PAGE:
Lingo Overload: meme, meme, meme

Today’s Lingo Overload Example is a lushly lingo-laden meme paper:

The misunderstanding of memes: Biography of an unscientific object, 1976–1999,” Jeremy Trevelyan Burman [pictured here], Perspectives on Science, Spring 2012, Vol. 20, No. 1, Pages 75-104. The author is at York University. The publisher says: “Burman was named an ‘international emerging scholar’ by the Jacobs Foundation and the Jean Piaget Society.” The abstract contains the following passage, which may be best appreciated if you read it aloud in a crowded room:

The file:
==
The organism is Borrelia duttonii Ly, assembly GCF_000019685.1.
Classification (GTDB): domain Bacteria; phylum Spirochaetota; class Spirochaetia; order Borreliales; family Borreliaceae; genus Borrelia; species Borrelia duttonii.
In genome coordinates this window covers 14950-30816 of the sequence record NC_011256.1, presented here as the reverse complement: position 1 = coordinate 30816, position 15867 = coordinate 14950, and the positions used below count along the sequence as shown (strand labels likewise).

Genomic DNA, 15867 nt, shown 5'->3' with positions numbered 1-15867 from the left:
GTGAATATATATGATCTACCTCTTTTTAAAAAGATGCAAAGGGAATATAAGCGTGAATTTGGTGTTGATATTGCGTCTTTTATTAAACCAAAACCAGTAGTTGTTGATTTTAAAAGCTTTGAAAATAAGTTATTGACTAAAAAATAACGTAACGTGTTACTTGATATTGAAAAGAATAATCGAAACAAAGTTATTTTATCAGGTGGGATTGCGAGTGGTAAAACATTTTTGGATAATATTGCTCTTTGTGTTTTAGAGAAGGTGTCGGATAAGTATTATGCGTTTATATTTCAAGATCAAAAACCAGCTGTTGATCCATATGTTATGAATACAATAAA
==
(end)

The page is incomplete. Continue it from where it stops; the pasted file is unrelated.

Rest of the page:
The meme became a virus of the mind. (In the UK, this occurred slightly later.) It is also now clear that this becoming involved complex sustained interactions between scholars, journalists, and the letter-writing public. We must therefore read the ‘meme’ through lenses provided by its popularization. The results are in turn suggestive of the processes of meaning-construction in scholarly communication more generally.”

(HT Danielle Venton)